Dave's Rating:

2.0

… a completely tone-shifting, boom-lowering sexual assault …

Who's in It: Anton Yelchin, Donald Sutherland, Diane Lane, Chris Evans, Kristen Stewart, Paz de la Huerta, Elizabeth Perkins

The Basics: Rich people are, as we all know, pure evil. And if you didn't get around to enduring the vintage preppies of Evening or the uptight moneyed Manhattanites of The Nanny Diaries, here's another shot at slumming with the people who summer at Martha's Vineyard, went to Phillips Exeter and built their fortunes on the backs of union-busting corporations. Briefly, a 16-year-old kid with a booze-and-coke-hound mom are taken in for a summer (you know, the kind that "change everything") by superrich Sutherland, the patriarch of a clan of lazy losers.

What's the Deal? This is one of those movies that doesn't trust you to figure out the point on your own. There's constant cutting-in of footage of a violent South American jungle tribe, discussion of the rich people as a "tribe," even a completely tone-shifting, boom-lowering sexual assault that just hammers the message home even more: These people are bad and will hurt you if you're an outsider and you don't know the rules. Yes, yes, lesson learned. Thank you, Cinema.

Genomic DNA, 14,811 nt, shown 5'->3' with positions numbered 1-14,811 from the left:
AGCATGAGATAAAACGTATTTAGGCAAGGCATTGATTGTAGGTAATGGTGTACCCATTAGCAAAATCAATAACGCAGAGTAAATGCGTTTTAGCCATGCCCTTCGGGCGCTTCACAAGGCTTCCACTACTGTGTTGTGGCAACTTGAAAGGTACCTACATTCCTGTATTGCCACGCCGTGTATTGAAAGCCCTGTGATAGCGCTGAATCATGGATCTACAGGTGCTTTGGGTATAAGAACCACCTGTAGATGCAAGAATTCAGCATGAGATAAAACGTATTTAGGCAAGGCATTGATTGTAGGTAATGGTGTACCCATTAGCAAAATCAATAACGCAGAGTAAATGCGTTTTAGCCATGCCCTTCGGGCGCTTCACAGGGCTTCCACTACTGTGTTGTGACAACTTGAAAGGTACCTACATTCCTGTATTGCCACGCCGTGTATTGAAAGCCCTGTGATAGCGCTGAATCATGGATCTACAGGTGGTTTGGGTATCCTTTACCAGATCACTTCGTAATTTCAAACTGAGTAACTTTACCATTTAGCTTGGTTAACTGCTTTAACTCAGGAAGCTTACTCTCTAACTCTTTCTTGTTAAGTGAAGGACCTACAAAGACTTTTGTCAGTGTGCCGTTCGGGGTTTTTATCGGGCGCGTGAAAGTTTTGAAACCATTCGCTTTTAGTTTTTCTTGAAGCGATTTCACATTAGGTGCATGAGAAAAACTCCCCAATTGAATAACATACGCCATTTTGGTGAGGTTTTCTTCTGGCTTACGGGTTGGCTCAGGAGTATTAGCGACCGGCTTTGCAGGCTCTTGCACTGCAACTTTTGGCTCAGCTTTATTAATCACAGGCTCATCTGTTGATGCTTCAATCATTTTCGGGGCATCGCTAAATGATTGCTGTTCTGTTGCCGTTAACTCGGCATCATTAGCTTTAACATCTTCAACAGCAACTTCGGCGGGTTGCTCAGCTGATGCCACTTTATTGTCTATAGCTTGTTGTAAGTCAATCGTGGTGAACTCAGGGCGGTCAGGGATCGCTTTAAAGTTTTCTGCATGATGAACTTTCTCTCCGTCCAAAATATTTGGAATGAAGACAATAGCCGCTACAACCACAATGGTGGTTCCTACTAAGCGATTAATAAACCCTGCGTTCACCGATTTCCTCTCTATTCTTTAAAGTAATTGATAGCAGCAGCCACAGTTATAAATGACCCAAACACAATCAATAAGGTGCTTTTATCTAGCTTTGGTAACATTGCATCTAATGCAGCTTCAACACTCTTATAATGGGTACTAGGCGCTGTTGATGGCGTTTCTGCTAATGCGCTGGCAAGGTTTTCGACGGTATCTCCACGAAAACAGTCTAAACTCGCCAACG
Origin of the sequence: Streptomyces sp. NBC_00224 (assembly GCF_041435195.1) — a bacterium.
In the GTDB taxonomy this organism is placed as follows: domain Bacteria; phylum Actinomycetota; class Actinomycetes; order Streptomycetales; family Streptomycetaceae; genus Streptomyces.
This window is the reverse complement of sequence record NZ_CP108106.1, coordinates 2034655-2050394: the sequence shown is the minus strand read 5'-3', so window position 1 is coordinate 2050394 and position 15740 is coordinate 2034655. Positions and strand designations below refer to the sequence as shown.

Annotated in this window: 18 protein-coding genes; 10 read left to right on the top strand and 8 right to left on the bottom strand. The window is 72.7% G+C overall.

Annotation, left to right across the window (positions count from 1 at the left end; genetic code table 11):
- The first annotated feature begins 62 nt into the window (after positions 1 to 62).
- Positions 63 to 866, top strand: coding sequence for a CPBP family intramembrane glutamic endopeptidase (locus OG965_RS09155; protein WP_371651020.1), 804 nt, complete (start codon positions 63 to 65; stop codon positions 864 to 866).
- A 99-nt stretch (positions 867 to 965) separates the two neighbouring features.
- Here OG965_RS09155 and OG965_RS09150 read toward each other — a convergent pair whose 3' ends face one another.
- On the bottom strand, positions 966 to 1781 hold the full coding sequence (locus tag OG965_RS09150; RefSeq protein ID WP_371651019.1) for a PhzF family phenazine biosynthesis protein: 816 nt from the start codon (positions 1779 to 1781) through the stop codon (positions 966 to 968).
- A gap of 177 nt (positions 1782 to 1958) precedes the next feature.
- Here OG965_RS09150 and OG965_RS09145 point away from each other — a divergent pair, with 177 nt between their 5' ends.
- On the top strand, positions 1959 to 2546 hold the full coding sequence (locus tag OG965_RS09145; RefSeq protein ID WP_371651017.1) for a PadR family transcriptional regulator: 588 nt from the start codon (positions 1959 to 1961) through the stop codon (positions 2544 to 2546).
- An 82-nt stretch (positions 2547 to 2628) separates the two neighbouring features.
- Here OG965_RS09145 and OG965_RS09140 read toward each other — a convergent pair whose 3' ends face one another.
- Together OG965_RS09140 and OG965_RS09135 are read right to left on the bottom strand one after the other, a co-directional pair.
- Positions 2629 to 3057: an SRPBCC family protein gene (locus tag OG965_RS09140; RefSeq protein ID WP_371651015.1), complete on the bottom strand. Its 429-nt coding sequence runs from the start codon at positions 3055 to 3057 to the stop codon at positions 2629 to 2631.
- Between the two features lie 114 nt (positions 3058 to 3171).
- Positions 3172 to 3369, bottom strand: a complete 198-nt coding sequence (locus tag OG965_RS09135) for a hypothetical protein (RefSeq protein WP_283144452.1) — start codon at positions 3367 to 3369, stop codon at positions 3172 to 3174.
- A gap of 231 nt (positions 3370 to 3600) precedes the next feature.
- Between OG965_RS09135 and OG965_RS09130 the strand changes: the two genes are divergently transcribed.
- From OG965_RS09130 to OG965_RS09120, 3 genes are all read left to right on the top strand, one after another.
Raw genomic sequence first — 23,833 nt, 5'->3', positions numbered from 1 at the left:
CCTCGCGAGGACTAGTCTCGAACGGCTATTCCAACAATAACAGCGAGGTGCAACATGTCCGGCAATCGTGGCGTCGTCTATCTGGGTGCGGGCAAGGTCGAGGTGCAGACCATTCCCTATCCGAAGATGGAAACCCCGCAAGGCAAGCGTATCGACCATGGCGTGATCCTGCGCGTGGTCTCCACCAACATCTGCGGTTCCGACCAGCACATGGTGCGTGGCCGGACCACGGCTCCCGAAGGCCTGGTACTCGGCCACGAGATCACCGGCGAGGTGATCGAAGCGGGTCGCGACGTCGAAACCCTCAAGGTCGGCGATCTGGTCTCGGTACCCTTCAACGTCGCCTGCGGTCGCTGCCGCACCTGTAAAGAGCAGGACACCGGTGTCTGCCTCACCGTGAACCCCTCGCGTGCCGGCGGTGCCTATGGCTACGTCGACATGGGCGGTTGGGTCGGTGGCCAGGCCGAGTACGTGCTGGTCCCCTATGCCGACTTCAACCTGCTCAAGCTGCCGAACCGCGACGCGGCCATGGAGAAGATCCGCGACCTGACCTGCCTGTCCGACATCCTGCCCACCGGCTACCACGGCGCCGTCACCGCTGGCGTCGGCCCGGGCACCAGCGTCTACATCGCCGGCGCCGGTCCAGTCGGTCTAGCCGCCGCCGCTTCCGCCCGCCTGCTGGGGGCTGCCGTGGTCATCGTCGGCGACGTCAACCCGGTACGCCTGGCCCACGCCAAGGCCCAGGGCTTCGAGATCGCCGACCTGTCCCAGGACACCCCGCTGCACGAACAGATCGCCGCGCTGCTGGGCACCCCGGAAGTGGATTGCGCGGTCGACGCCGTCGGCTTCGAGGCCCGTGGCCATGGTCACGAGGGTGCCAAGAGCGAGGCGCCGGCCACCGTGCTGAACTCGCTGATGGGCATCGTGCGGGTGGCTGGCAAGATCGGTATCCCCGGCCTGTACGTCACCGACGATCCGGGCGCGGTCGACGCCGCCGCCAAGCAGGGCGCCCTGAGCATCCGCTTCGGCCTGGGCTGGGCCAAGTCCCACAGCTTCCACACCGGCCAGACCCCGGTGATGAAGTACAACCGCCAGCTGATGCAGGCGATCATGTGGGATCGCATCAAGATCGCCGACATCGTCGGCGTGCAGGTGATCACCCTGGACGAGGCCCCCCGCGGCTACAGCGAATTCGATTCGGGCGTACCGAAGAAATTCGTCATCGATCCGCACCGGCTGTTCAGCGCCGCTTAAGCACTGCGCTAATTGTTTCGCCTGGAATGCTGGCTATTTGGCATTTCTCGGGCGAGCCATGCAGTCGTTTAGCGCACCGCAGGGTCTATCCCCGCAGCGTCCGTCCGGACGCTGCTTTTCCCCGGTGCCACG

Why It's Not Even Really a Good Coming-of-Age Film: Yelchin's character is a little too worldly to be so easily duped by the people in his new playground. He's already a streetwise urban kid who buys his mom's cocaine for her and narrates the film in a way that suggests omniscience. But then he falls for the same old flattery everyone gets suckered by. If he started the movie in a little more innocent state this might seem plausible.

Even the Soundtrack Cues Are Thematically Obvious: In one scene, the young preppies, led by the good-at-being-smarmy Evans, drive recklessly while blaring the Dead Kennedys' track "Kill the Poor." Pink Floyd's "Money" might have been too costly to license for an indie film.

Who Almost Saves It: Sutherland as the wise old man who knows everyone's dirty secrets and isn't even afraid of his own; he makes it seem like you're watching an entirely different (and smarter) movie than the one you actually get.

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